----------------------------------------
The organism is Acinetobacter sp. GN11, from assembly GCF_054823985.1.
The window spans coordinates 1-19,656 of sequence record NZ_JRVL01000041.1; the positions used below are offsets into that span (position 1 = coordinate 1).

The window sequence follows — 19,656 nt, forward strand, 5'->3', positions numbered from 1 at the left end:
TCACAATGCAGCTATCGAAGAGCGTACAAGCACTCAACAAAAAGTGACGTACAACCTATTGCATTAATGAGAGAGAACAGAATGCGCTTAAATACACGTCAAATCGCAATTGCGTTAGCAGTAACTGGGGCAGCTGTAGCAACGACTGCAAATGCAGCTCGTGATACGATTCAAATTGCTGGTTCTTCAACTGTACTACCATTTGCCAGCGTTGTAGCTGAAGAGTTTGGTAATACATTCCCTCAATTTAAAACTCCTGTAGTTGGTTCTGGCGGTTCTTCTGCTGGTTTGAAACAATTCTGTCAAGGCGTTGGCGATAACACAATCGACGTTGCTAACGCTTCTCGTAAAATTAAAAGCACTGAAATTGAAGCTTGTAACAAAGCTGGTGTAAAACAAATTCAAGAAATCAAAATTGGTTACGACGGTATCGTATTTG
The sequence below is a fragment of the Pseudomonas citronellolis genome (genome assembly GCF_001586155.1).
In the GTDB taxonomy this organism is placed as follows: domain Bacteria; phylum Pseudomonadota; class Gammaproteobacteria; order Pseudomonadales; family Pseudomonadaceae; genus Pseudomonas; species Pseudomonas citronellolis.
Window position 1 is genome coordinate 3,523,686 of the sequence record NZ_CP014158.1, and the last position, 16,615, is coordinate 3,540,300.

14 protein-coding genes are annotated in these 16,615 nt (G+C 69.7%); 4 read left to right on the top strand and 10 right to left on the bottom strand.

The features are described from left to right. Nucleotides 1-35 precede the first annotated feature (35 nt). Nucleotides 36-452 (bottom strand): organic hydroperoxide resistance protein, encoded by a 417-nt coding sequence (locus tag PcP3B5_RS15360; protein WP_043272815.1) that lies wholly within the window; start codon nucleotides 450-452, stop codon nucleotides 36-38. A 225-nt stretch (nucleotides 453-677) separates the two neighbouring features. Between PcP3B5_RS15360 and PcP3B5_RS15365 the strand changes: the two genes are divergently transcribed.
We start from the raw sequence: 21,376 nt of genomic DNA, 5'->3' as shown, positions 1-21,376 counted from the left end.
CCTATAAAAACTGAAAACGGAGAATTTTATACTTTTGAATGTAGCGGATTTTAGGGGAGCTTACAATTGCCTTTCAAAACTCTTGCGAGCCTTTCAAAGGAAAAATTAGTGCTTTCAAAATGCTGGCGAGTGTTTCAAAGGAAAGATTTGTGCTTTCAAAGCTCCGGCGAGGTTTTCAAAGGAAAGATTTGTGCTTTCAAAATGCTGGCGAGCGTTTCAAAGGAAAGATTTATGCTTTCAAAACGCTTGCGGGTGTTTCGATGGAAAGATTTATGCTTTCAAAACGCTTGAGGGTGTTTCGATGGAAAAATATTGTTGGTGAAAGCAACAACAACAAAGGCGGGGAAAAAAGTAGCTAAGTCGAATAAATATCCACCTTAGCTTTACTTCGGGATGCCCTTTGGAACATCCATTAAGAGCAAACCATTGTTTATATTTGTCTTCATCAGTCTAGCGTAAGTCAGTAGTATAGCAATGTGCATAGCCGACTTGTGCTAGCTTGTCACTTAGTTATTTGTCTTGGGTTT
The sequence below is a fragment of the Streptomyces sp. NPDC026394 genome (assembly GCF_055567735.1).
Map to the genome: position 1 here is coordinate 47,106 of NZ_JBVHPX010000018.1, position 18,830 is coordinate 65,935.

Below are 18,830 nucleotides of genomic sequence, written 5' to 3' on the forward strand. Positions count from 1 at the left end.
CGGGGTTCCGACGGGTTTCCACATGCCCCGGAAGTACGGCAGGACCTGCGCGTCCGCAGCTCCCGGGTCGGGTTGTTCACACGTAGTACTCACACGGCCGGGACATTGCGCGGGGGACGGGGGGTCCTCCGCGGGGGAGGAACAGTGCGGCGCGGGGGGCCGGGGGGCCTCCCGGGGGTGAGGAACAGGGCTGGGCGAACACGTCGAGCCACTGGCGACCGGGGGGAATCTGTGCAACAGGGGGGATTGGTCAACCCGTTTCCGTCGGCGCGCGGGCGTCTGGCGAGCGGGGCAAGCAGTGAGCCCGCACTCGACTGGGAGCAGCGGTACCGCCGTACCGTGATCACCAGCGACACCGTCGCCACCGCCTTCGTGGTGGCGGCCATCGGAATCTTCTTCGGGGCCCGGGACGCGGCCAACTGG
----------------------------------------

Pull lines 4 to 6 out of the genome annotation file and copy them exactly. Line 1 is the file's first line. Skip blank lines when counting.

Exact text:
TCACAATGCAGCTATCGAAGAGCGTACAAGCACTCAACAAAAAGTGACGTACAACCTATTGCATTAATGAGAGAGAACAGAATGCGCTTAAATACACGTCAAATCGCAATTGCGTTAGCAGTAACTGGGGCAGCTGTAGCAACGACTGCAAATGCAGCTCGTGATACGATTCAAATTGCTGGTTCTTCAACTGTACTACCATTTGCCAGCGTTGTAGCTGAAGAGTTTGGTAATACATTCCCTCAATTTAAAACTCCTGTAGTTGGTTCTGGCGGTTCTTCTGCTGGTTTGAAACAATTCTGTCAAGGCGTTGGCGATAACACAATCGACGTTGCTAACGCTTCTCGTAAAATTAAAAGCACTGAAATTGAAGCTTGTAACAAAGCTGGTGTAAAACAAATTCAAGAAATCAAAATTGGTTACGACGGTATCGTATTTG
The sequence below is a fragment of the Pseudomonas citronellolis genome (genome assembly GCF_001586155.1).
In the GTDB taxonomy this organism is placed as follows: domain Bacteria; phylum Pseudomonadota; class Gammaproteobacteria; order Pseudomonadales; family Pseudomonadaceae; genus Pseudomonas; species Pseudomonas citronellolis.